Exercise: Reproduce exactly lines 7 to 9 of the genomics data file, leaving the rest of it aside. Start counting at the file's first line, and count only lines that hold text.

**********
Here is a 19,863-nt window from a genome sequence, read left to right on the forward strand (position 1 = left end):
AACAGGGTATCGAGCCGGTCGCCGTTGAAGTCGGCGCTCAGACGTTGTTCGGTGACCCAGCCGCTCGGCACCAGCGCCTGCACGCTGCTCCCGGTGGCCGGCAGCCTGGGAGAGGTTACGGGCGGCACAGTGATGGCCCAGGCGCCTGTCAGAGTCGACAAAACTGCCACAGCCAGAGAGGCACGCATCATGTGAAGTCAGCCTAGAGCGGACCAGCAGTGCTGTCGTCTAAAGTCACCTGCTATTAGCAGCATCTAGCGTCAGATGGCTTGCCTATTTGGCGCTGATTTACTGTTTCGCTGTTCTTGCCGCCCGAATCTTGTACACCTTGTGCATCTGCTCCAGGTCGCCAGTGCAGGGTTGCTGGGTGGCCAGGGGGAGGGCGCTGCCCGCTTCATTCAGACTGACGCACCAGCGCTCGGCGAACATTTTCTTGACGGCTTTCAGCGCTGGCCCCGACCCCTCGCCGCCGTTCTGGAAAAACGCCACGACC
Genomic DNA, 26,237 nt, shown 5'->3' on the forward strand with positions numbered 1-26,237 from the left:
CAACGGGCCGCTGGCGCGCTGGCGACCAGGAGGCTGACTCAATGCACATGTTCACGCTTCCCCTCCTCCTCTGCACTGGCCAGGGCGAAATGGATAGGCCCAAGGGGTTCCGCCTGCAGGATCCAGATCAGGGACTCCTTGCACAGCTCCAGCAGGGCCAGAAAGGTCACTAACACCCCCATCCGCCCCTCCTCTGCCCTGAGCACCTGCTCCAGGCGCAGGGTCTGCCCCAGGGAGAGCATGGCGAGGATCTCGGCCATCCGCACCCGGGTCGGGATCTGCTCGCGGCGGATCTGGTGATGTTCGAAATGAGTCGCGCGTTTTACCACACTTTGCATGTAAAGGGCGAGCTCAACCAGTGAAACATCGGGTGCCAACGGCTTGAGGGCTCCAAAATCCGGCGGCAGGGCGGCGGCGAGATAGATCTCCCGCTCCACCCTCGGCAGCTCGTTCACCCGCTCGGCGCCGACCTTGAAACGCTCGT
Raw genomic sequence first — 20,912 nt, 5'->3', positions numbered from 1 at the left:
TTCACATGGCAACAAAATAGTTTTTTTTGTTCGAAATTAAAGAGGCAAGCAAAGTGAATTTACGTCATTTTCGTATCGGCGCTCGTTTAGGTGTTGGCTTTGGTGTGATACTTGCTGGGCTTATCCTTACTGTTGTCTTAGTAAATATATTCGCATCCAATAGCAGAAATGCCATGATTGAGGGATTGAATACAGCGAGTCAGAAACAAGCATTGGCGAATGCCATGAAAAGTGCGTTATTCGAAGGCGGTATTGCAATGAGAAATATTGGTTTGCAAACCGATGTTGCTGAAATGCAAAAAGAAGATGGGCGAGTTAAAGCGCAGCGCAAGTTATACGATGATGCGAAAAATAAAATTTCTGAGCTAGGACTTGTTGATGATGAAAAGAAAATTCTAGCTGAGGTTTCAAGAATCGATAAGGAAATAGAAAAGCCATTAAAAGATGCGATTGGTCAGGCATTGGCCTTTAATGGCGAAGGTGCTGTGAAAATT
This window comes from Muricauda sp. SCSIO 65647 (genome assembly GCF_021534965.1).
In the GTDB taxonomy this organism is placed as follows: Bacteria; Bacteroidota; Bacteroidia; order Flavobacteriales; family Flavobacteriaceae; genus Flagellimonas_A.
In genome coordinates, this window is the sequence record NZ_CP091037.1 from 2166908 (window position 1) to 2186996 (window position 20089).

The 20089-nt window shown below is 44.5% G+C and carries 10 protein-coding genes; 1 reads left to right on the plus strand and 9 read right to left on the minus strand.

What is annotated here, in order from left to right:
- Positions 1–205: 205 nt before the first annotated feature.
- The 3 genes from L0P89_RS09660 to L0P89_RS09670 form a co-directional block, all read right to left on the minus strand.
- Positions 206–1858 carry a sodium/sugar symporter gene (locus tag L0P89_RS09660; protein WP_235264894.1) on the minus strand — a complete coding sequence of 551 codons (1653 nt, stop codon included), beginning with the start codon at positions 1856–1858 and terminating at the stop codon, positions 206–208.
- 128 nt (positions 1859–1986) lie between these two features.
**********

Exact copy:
This window comes from Muricauda sp. SCSIO 65647 (genome assembly GCF_021534965.1).
In the GTDB taxonomy this organism is placed as follows: Bacteria; Bacteroidota; Bacteroidia; order Flavobacteriales; family Flavobacteriaceae; genus Flagellimonas_A.
In genome coordinates, this window is the sequence record NZ_CP091037.1 from 2166908 (window position 1) to 2186996 (window position 20089).